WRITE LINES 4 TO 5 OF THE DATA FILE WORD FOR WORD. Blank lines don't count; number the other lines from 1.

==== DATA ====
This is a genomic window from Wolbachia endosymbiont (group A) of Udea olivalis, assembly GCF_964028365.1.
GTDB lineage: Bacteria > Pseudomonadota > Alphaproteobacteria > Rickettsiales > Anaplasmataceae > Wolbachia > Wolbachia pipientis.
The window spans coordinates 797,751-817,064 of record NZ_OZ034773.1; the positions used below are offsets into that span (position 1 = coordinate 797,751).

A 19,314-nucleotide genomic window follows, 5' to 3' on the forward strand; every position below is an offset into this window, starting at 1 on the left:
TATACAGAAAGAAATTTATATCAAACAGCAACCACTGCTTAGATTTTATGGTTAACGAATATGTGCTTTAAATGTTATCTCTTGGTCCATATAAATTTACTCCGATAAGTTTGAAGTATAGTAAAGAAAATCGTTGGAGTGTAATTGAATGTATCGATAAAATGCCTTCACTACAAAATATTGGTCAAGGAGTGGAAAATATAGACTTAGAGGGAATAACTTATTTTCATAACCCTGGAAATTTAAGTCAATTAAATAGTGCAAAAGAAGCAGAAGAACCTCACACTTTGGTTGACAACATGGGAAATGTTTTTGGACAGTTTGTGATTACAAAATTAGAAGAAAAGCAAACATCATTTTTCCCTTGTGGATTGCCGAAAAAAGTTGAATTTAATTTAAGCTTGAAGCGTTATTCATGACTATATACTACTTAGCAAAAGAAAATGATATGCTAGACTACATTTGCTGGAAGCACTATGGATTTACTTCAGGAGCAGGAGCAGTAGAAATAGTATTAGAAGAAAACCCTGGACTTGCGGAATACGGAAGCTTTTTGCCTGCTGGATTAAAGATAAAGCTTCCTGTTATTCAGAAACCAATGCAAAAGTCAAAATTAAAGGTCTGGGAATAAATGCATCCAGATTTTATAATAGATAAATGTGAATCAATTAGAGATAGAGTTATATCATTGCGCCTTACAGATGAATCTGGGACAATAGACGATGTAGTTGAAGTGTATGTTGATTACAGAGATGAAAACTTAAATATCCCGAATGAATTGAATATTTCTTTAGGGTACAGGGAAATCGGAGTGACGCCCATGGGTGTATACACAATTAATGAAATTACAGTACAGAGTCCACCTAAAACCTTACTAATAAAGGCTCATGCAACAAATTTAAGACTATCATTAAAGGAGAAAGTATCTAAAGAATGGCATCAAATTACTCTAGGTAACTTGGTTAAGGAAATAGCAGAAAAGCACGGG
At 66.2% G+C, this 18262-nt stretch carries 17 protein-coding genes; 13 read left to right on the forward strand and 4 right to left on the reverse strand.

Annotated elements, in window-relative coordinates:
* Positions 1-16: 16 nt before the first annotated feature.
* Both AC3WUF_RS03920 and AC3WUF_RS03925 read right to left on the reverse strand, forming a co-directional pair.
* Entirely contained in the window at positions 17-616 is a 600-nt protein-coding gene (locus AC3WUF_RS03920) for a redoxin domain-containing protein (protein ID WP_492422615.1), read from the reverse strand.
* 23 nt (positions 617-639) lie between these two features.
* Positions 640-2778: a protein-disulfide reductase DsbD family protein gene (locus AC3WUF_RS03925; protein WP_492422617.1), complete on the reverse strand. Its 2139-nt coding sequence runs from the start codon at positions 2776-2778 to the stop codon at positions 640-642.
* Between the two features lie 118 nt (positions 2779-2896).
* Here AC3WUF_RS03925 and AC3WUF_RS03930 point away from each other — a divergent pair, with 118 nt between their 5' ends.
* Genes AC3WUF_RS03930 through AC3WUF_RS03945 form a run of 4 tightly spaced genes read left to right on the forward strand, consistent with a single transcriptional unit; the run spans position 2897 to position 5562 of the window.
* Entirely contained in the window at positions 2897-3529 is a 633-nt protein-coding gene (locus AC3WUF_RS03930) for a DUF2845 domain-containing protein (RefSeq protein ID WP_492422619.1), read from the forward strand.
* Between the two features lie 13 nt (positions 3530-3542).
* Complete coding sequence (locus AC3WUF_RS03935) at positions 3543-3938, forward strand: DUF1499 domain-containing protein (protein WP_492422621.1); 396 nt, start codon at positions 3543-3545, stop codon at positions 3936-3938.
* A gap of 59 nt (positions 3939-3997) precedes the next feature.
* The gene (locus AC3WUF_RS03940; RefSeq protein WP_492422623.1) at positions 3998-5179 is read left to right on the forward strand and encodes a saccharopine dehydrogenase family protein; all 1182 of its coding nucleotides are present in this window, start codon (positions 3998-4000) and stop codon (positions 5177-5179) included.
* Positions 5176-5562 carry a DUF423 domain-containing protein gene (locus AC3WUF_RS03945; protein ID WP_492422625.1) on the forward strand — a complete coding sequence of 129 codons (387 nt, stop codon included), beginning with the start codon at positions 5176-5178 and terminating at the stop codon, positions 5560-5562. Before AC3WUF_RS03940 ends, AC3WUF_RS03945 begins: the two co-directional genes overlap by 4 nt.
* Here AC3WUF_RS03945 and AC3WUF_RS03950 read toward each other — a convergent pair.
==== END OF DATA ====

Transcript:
A 19,314-nucleotide genomic window follows, 5' to 3' on the forward strand; every position below is an offset into this window, starting at 1 on the left:
TATACAGAAAGAAATTTATATCAAACAGCAACCACTGCTTAGATTTTATGGTTAACGAATATGTGCTTTAAATGTTATCTCTTGGTCCATATAAATTTACTCCGATAAGTTTGAAGTATAGTAAAGAAAATCGTTGGAGTGTAATTGAATGTATCGATAAAATGCCTTCACTACAAAATATTGGTCAAGGAGTGGAAAATATAGACTTAGAGGGAATAACTTATTTTCATAACCCTGGAAATTTAAGTCAATTAAATAGTGCAAAAGAAGCAGAAGAACCTCACACTTTGGTTGACAACATGGGAAATGTTTTTGGACAGTTTGTGATTACAAAATTAGAAGAAAAGCAAACATCATTTTTCCCTTGTGGATTGCCGAAAAAAGTTGAATTTAATTTAAGCTTGAAGCGTTATTCATGACTATATACTACTTAGCAAAAGAAAATGATATGCTAGACTACATTTGCTGGAAGCACTATGGATTTACTTCAGGAGCAGGAGCAGTAGAAATAGTATTAGAAGAAAACCCTGGACTTGCGGAATACGGAAGCTTTTTGCCTGCTGGATTAAAGATAAAGCTTCCTGTTATTCAGAAACCAATGCAAAAGTCAAAATTAAAGGTCTGGGAATAAATGCATCCAGATTTTATAATAGATAAATGTGAATCAATTAGAGATAGAGTTATATCATTGCGCCTTACAGATGAATCTGGGACAATAGACGATGTAGTTGAAGTGTATGTTGATTACAGAGATGAAAACTTAAATATCCCGAATGAATTGAATATTTCTTTAGGGTACAGGGAAATCGGAGTGACGCCCATGGGTGTATACACAATTAATGAAATTACAGTACAGAGTCCACCTAAAACCTTACTAATAAAGGCTCATGCAACAAATTTAAGACTATCATTAAAGGAGAAAGTATCTAAAGAATGGCATCAAATTACTCTAGGTAACTTGGTTAAGGAAATAGCAGAAAAGCACGGG